Home world Why China’s answer to Nasdaq is going gangbusters


Why China’s answer to Nasdaq is going gangbusters

by Ace Damon

August 1, 2020

To see the world of technology change before your eyes, watch the brief history of the Shanghai Stock Exchange’s Science and Technology Innovation Council. China’s President Xi Jinping revealed plans for the new exchange, modeled on the New York Nasdaq and known as the STAR Market, in November 2018. It would be a freer route to the capital markets of Chinese technology companies. It opened in July 2019 with 25 companies and high ratings. A year later, on July 23, the exchange launched an index of the 50 largest companies.

A few months ago, most people had never heard of the STAR Market or its companies. The most valuable was AMEC, a discreet Chinese chip maker, with a market capitalization of around 100 billion yuan ($ 14 billion). Other large members, who manufacture semiconductors (Montage Technology), office software (Kingsoft) or rail electronics (China Railway Signal & Communication), were mostly anonymous to Western ears.

All of that changed in July. First, Semiconductor Manufacturing International Corporation (SMIC) listed its shares on the board, raising $ 6.5 billion from the offering. A week later, Ant Group, the payments arm of Alibaba, China’s e-commerce titan, said it would also list shares in the country (as well as in Hong Kong). Ant may be the most valuable private company on Earth, valued at about $ 150 billion. Only this fluctuation could push the STAR Market beyond Nasdaq as this year’s main source of technological capital. And Ant is not alone. Geely, a major Chinese automaker; the fintech arm of JD.com, an online retailer; Imagination Technologies, a British chip designer with Chinese investors: everyone is listing sources. The exchange already houses 141 companies. Another 409 are in the process of registration.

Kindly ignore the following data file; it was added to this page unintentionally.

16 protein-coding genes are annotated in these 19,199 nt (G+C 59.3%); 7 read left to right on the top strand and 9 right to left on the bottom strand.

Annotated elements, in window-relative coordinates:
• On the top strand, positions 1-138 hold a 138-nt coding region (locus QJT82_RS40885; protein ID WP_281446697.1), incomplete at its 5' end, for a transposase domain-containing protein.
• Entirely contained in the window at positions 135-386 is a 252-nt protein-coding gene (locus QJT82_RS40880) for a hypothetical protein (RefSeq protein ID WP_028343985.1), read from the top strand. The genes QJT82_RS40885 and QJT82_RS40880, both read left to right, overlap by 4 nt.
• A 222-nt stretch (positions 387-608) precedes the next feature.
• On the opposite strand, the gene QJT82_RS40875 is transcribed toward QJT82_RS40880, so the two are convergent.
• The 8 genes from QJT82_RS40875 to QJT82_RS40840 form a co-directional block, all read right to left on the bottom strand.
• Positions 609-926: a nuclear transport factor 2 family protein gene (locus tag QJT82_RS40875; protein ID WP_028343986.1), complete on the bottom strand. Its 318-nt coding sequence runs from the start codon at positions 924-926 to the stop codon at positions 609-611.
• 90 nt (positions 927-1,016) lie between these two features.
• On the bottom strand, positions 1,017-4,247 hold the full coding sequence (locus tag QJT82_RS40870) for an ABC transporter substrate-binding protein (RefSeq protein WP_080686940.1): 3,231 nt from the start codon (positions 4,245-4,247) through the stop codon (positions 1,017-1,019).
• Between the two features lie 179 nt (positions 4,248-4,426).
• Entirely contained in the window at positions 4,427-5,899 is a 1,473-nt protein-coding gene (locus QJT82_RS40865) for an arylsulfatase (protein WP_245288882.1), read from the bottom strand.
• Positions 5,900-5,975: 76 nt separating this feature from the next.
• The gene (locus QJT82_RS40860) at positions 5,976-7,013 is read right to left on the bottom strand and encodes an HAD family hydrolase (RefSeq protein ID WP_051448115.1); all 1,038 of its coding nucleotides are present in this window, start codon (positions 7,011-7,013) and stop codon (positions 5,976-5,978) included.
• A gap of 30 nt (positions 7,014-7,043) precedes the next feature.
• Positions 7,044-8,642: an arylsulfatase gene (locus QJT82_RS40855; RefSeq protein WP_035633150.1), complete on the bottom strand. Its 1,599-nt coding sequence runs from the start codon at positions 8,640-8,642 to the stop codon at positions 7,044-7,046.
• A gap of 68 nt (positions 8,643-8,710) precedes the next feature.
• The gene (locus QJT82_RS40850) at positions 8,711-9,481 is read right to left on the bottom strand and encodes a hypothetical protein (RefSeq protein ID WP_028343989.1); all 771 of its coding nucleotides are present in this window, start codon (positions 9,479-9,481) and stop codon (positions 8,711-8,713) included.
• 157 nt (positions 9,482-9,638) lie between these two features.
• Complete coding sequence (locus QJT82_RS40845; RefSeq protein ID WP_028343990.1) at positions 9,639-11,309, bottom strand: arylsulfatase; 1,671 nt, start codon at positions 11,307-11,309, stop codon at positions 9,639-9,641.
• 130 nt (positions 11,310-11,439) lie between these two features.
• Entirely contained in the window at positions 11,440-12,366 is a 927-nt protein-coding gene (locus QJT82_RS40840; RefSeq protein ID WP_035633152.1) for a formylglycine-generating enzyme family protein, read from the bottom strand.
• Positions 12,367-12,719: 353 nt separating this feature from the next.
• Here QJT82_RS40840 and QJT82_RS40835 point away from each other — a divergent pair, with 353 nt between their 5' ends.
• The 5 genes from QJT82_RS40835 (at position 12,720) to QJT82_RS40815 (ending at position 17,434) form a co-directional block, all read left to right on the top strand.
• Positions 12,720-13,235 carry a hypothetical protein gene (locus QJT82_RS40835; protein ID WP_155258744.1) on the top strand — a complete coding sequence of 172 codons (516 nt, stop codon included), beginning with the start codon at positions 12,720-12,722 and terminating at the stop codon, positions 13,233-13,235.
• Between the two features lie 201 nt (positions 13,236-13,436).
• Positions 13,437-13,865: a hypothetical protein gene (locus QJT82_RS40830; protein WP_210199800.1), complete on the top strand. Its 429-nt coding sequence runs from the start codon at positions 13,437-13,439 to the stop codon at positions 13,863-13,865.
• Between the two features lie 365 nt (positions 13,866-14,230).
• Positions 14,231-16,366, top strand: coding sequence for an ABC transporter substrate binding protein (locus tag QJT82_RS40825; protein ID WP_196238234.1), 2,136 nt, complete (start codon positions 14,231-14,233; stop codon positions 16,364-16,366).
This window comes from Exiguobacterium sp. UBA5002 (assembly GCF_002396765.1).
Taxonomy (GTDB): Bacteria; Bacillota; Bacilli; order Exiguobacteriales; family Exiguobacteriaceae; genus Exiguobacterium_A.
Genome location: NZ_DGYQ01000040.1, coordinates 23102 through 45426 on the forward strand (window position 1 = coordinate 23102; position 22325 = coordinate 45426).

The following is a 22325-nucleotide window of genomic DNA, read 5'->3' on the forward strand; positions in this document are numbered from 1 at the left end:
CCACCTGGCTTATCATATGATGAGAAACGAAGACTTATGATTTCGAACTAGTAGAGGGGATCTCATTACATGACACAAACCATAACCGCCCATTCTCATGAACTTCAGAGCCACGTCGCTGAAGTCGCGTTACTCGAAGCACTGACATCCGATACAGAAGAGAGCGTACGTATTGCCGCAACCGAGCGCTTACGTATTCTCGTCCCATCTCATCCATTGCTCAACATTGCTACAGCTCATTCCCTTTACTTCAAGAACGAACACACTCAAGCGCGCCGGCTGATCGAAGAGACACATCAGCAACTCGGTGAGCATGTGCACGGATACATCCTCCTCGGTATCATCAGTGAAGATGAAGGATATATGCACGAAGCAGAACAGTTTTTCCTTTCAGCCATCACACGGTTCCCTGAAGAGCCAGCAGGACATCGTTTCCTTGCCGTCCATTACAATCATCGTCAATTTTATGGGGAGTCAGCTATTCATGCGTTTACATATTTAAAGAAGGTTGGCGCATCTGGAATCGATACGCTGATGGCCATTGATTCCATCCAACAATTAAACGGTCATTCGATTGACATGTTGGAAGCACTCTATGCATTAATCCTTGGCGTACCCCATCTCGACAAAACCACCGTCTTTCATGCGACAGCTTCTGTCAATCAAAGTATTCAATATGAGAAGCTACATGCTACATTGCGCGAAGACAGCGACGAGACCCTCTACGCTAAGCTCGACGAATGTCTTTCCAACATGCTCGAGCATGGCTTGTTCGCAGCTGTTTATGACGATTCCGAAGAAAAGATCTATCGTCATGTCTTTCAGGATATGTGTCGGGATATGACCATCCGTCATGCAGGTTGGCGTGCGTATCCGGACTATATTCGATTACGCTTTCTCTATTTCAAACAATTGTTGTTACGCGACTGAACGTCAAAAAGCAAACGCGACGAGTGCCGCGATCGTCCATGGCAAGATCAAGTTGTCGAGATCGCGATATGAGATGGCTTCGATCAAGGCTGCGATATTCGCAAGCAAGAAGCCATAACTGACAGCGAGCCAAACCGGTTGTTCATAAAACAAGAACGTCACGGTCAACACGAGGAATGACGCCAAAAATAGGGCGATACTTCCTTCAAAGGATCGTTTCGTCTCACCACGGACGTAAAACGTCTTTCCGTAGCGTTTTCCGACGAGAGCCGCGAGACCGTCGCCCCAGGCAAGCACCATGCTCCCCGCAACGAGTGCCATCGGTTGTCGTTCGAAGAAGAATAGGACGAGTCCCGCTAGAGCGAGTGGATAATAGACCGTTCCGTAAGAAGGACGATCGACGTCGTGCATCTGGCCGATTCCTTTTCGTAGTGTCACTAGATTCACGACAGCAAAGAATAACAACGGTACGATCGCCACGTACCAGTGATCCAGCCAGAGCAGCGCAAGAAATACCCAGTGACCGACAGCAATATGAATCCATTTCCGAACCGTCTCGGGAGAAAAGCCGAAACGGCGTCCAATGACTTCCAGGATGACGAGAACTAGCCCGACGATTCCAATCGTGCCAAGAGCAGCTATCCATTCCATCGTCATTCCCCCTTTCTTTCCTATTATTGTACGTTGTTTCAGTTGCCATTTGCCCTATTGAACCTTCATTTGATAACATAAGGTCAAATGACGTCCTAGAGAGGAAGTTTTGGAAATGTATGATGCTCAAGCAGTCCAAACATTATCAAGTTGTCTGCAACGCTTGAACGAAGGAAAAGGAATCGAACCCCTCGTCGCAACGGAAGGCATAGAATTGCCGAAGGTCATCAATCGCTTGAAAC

The most impressive ratings on the STAR Market are for companies whose products are essential to the Chinese government’s desire for an independent domestic semiconductor industry. SMIC and AMEC shares, for example, are traded with gains of 200 and 500 times. The average price / earnings ratio for STAR 50 companies is 71, compared to 52 for Nasdaq.

For all the technical accounts that seem rich. Experts consider SMIC and AMEC to be behind leading-edge Western rivals. So how did STAR Market come out of nowhere to become the world’s biggest technology stack in just one year?

The short answer is the dispute for technological and economic supremacy between America and China. SMIC left the New York Stock Exchange last year, ostensibly for administrative reasons – but the impending American legislation that could bar Chinese companies from US stock exchanges may also have affected their decision. An investment like SMIC or AMEC is, in other words, a bet that Beijing’s semiconductor independence ambition is realistic – and that the Communist Party will not allow its champions to fail, even if they cannot compete with global competition from tip. . Judging by the STAR 50 index, an increase of almost 50% so far this year (see graph), many investors like these odds. ■

This article appeared in the Business section of the print edition, under the title “I wish for a star”

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